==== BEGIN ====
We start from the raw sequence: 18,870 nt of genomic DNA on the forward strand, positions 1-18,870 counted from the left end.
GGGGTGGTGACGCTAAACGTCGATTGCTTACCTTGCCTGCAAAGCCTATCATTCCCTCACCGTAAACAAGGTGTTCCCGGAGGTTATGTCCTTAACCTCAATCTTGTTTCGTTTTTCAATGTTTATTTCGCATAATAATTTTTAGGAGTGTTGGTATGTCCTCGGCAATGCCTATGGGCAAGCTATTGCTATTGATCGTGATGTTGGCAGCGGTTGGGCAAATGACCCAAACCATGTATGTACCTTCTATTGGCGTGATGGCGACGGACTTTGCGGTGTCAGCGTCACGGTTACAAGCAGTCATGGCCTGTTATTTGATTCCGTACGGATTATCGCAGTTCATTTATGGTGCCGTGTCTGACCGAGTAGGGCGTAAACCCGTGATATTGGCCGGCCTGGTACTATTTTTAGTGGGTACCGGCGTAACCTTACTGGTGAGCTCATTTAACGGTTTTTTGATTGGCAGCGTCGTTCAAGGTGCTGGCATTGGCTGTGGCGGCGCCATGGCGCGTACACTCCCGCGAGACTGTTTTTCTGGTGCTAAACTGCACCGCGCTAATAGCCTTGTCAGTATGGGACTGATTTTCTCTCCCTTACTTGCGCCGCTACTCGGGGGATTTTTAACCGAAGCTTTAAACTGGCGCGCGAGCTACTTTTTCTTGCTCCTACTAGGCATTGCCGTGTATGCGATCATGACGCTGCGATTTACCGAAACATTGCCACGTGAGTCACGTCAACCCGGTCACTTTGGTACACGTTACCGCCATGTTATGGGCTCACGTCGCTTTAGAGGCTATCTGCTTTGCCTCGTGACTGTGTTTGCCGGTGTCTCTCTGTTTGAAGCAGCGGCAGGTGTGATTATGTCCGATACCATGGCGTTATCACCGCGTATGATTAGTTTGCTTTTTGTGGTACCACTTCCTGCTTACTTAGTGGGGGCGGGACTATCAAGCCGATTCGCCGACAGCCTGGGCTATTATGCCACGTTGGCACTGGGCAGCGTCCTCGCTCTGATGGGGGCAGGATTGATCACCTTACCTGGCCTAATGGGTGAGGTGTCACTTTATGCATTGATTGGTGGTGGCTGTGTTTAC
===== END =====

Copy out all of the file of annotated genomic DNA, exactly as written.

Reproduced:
We start from the raw sequence: 18,870 nt of genomic DNA on the forward strand, positions 1-18,870 counted from the left end.
GGGGTGGTGACGCTAAACGTCGATTGCTTACCTTGCCTGCAAAGCCTATCATTCCCTCACCGTAAACAAGGTGTTCCCGGAGGTTATGTCCTTAACCTCAATCTTGTTTCGTTTTTCAATGTTTATTTCGCATAATAATTTTTAGGAGTGTTGGTATGTCCTCGGCAATGCCTATGGGCAAGCTATTGCTATTGATCGTGATGTTGGCAGCGGTTGGGCAAATGACCCAAACCATGTATGTACCTTCTATTGGCGTGATGGCGACGGACTTTGCGGTGTCAGCGTCACGGTTACAAGCAGTCATGGCCTGTTATTTGATTCCGTACGGATTATCGCAGTTCATTTATGGTGCCGTGTCTGACCGAGTAGGGCGTAAACCCGTGATATTGGCCGGCCTGGTACTATTTTTAGTGGGTACCGGCGTAACCTTACTGGTGAGCTCATTTAACGGTTTTTTGATTGGCAGCGTCGTTCAAGGTGCTGGCATTGGCTGTGGCGGCGCCATGGCGCGTACACTCCCGCGAGACTGTTTTTCTGGTGCTAAACTGCACCGCGCTAATAGCCTTGTCAGTATGGGACTGATTTTCTCTCCCTTACTTGCGCCGCTACTCGGGGGATTTTTAACCGAAGCTTTAAACTGGCGCGCGAGCTACTTTTTCTTGCTCCTACTAGGCATTGCCGTGTATGCGATCATGACGCTGCGATTTACCGAAACATTGCCACGTGAGTCACGTCAACCCGGTCACTTTGGTACACGTTACCGCCATGTTATGGGCTCACGTCGCTTTAGAGGCTATCTGCTTTGCCTCGTGACTGTGTTTGCCGGTGTCTCTCTGTTTGAAGCAGCGGCAGGTGTGATTATGTCCGATACCATGGCGTTATCACCGCGTATGATTAGTTTGCTTTTTGTGGTACCACTTCCTGCTTACTTAGTGGGGGCGGGACTATCAAGCCGATTCGCCGACAGCCTGGGCTATTATGCCACGTTGGCACTGGGCAGCGTCCTCGCTCTGATGGGGGCAGGATTGATCACCTTACCTGGCCTAATGGGTGAGGTGTCACTTTATGCATTGATTGGTGGTGGCTGTGTTTAC